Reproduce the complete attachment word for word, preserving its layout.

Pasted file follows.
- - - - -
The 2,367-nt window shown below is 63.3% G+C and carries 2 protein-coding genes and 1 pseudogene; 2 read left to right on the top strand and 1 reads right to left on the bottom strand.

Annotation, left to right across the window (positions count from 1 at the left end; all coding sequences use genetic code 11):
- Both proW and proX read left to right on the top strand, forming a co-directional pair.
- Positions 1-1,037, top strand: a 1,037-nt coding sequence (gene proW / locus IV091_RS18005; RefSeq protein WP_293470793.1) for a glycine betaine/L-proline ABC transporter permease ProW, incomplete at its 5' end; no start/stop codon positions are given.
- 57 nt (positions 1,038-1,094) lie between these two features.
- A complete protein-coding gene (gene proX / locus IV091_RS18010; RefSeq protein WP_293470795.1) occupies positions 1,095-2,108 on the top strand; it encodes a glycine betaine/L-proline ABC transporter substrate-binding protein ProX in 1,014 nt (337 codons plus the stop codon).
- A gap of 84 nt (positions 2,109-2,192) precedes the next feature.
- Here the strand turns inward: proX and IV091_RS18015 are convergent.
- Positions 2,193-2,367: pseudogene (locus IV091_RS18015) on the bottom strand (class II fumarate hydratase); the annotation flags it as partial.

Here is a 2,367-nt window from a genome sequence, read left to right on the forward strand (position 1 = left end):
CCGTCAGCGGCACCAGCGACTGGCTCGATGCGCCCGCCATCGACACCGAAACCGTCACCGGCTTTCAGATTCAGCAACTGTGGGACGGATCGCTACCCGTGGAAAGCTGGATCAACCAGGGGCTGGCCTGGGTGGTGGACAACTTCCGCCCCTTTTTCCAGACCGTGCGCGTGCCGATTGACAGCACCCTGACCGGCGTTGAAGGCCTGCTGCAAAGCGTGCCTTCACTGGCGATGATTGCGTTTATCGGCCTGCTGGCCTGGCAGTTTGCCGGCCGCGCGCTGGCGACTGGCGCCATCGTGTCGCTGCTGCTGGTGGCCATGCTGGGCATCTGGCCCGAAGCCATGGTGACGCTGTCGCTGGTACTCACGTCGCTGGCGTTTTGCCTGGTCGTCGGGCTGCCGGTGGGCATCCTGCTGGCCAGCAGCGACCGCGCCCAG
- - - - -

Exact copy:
The 2,367-nt window shown below is 63.3% G+C and carries 2 protein-coding genes and 1 pseudogene; 2 read left to right on the top strand and 1 reads right to left on the bottom strand.

Annotation, left to right across the window (positions count from 1 at the left end; all coding sequences use genetic code 11):
- Both proW and proX read left to right on the top strand, forming a co-directional pair.
- Positions 1-1,037, top strand: a 1,037-nt coding sequence (gene proW / locus IV091_RS18005; RefSeq protein WP_293470793.1) for a glycine betaine/L-proline ABC transporter permease ProW, incomplete at its 5' end; no start/stop codon positions are given.
- 57 nt (positions 1,038-1,094) lie between these two features.
- A complete protein-coding gene (gene proX / locus IV091_RS18010; RefSeq protein WP_293470795.1) occupies positions 1,095-2,108 on the top strand; it encodes a glycine betaine/L-proline ABC transporter substrate-binding protein ProX in 1,014 nt (337 codons plus the stop codon).
- A gap of 84 nt (positions 2,109-2,192) precedes the next feature.
- Here the strand turns inward: proX and IV091_RS18015 are convergent.
- Positions 2,193-2,367: pseudogene (locus IV091_RS18015) on the bottom strand (class II fumarate hydratase); the annotation flags it as partial.

Here is a 2,367-nt window from a genome sequence, read left to right on the forward strand (position 1 = left end):
CCGTCAGCGGCACCAGCGACTGGCTCGATGCGCCCGCCATCGACACCGAAACCGTCACCGGCTTTCAGATTCAGCAACTGTGGGACGGATCGCTACCCGTGGAAAGCTGGATCAACCAGGGGCTGGCCTGGGTGGTGGACAACTTCCGCCCCTTTTTCCAGACCGTGCGCGTGCCGATTGACAGCACCCTGACCGGCGTTGAAGGCCTGCTGCAAAGCGTGCCTTCACTGGCGATGATTGCGTTTATCGGCCTGCTGGCCTGGCAGTTTGCCGGCCGCGCGCTGGCGACTGGCGCCATCGTGTCGCTGCTGCTGGTGGCCATGCTGGGCATCTGGCCCGAAGCCATGGTGACGCTGTCGCTGGTACTCACGTCGCTGGCGTTTTGCCTGGTCGTCGGGCTGCCGGTGGGCATCCTGCTGGCCAGCAGCGACCGCGCCCAG